A hosted CI server must be managed like any other server. It must be first installed, configured, and maintained. Upgrades and patches must be applied to keep the server secure. Finally, failures in the CI server can block development and stop deployments.
On the other hand, a cloud-based CI platform does not need maintenance. There’s nothing to install or configure, so organizations can immediately start using them. The cloud provides all the machine power needed, so scalability is not a problem. Finally, the reliability of the platform is guaranteed by SLA.
17. How Long Should a Build Take?
Developers should get results from their CI pipeline in less than 10 minutes. That’s the longest time that’s practical to wait for results.
18. Is Security Important in CI/CD? What Mechanisms Are There to Secure It?
Yes. CI/CD platforms have access to all kinds of sensitive data such as API keys, private repositories, databases, and server passwords. An improperly secured CI/CD system is a prime target for attacks and can be exploited to release compromised software or to get unauthorized access. A CI/CD platform must support mechanisms to securely manage secrets, and control access to logs and private repositories.
19. Can You Name Some Deployment Strategies?
- Regular release/deployment: releases software to everyone at once, making it available to the general public.
- Canary releases: this is a method that reduces the chance of failure by exposing a small portion of the userbase (around 1%) to the release. With a canary release, developers gradually switch users to the latest release in a controlled way.
- Blue-green releases: consists of running two simultaneous instances of an application; one is the stable version currently serving users and the other the latest release. Users are switched from the former to the latter all at once. This method is safer than the regular or big bang releases because users can instantly be routed back to the previous version if there is a problem.
- Dark launches: are deployments where new features are released without being announced. Features can be enabled in a very fine-grained way with feature flags.
Testing is inseparable from CI, so your CI/CD interview questions will include this topic.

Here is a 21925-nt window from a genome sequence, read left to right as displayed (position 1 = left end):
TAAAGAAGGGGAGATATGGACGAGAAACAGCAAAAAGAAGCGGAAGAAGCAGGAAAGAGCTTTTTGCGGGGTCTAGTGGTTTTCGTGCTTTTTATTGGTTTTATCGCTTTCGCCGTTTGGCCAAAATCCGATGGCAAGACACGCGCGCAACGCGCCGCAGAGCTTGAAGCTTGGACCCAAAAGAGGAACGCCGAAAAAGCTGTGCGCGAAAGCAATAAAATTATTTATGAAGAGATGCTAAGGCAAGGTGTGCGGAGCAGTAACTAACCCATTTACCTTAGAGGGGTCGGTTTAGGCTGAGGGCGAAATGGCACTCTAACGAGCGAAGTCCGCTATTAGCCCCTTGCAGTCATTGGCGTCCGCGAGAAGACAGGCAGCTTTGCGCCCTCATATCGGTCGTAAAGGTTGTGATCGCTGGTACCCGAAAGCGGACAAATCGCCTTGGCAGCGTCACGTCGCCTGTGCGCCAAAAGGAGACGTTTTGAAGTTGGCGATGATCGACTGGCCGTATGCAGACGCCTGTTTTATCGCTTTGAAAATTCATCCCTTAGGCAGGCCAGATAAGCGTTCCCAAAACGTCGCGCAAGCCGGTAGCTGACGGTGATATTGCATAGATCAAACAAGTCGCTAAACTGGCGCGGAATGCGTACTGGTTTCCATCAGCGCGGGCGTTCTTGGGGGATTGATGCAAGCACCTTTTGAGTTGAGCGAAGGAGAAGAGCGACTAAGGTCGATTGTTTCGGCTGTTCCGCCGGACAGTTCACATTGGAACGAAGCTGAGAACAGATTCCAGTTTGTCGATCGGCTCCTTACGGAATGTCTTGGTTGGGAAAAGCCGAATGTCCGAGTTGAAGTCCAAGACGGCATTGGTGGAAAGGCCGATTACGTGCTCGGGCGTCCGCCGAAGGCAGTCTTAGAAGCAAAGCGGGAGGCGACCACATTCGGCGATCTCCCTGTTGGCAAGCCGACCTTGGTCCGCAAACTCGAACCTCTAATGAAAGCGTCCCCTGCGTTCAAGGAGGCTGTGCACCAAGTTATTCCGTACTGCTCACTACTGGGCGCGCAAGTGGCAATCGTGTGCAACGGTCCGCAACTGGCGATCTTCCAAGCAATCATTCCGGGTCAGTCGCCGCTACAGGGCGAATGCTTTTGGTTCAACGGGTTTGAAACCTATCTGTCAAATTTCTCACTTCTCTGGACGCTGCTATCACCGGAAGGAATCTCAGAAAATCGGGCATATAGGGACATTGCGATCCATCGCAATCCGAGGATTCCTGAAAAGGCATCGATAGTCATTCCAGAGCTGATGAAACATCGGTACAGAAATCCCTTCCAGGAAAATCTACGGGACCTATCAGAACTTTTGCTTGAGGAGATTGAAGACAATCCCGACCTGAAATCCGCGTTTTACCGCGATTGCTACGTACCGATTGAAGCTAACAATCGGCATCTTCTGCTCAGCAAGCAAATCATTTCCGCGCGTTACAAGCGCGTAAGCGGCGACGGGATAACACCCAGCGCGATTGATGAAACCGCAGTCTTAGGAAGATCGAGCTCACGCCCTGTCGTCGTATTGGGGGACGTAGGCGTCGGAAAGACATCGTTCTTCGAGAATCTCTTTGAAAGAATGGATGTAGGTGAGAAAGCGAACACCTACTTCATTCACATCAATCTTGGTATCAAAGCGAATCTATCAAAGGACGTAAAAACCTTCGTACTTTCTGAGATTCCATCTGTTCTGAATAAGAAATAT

20. How Does Testing Fit into CI?
Testing is integral to and inseparable from CI. The main benefit teams get from CI is continuous feedback. Developers set up tests in the CI to check that their code behaves according to expectations. There would be no feedback loop to determine if the application is in a releasable state without testing.
21. Should Testing Always Be Automated?
Yes, CI requires that all tests are automated. They must work without human intervention.
That is not to say that manual or exploratory testing don’t have their places. They are very useful for discovering potential features and finding further test cases to automate.
22. Name a Few Types of Tests Used in Software Development
There are more types of tests than we can count with both hands, but the most common ones are:
- Unit tests: validate that functions or classes behave as expected.
- Integration tests: are used to verify that the different components of an application work well together.
- End-to-end tests: check an application by simulating user interaction.
- Static tests: finds defects in code without actually executing it.
- Security tests: scans the application’s dependencies for known security issues.
- Smoke tests: fast tests that check if the application can start and that the infrastructure is ready to accept deployments.
23. How Many Tests Should a Project Have?
There is no single answer, as it depends on the size and nature of the project. That being said, for various reasons, test suites tend to follow in distribution the testing pyramid.